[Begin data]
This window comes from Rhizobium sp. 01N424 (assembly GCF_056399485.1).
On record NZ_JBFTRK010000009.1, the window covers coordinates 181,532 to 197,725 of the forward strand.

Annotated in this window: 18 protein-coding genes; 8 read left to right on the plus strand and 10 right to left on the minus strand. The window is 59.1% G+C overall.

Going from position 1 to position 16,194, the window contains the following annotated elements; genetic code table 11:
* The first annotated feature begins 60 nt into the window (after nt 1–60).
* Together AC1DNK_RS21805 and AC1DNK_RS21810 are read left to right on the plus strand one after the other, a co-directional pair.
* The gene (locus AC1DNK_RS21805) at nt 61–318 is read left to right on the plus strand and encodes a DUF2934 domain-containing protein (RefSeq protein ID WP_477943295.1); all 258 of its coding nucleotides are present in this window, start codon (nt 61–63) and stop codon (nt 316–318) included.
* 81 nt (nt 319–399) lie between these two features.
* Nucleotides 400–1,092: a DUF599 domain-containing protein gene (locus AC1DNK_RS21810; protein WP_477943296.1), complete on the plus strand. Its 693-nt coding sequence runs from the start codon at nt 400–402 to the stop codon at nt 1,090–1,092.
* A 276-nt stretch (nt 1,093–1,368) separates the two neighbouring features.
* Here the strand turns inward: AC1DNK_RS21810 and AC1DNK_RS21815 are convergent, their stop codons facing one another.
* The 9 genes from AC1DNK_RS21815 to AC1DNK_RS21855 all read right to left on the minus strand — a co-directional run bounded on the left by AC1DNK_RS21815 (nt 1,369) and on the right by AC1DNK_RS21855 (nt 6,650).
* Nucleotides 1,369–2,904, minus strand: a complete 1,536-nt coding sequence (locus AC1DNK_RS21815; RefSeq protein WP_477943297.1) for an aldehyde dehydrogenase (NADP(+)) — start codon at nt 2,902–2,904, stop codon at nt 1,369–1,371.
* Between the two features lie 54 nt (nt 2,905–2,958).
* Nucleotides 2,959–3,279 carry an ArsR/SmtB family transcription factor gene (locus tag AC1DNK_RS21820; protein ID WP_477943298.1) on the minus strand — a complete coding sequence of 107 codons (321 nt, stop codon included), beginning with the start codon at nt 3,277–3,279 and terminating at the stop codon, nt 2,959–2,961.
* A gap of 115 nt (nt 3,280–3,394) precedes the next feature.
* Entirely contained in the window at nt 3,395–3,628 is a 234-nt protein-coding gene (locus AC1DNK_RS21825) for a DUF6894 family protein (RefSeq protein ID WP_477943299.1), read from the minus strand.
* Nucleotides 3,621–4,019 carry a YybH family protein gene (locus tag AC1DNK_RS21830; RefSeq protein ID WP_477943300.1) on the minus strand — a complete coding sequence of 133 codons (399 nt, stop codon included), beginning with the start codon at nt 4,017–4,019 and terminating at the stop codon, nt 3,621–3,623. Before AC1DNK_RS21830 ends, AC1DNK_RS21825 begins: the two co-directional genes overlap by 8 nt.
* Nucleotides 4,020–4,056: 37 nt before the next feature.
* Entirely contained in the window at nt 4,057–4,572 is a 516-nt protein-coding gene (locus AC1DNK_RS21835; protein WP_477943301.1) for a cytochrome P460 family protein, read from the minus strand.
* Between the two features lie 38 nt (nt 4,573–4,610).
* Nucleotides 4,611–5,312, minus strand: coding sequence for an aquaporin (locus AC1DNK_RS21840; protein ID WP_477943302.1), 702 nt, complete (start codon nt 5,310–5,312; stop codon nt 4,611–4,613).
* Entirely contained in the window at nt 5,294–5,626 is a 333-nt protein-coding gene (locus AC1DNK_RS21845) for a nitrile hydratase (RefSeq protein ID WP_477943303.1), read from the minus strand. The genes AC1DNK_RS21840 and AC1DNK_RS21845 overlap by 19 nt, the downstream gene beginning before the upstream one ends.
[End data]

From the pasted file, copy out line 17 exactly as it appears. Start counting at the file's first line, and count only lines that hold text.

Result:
* Entirely contained in the window at nt 3,395–3,628 is a 234-nt protein-coding gene (locus AC1DNK_RS21825) for a DUF6894 family protein (RefSeq protein ID WP_477943299.1), read from the minus strand.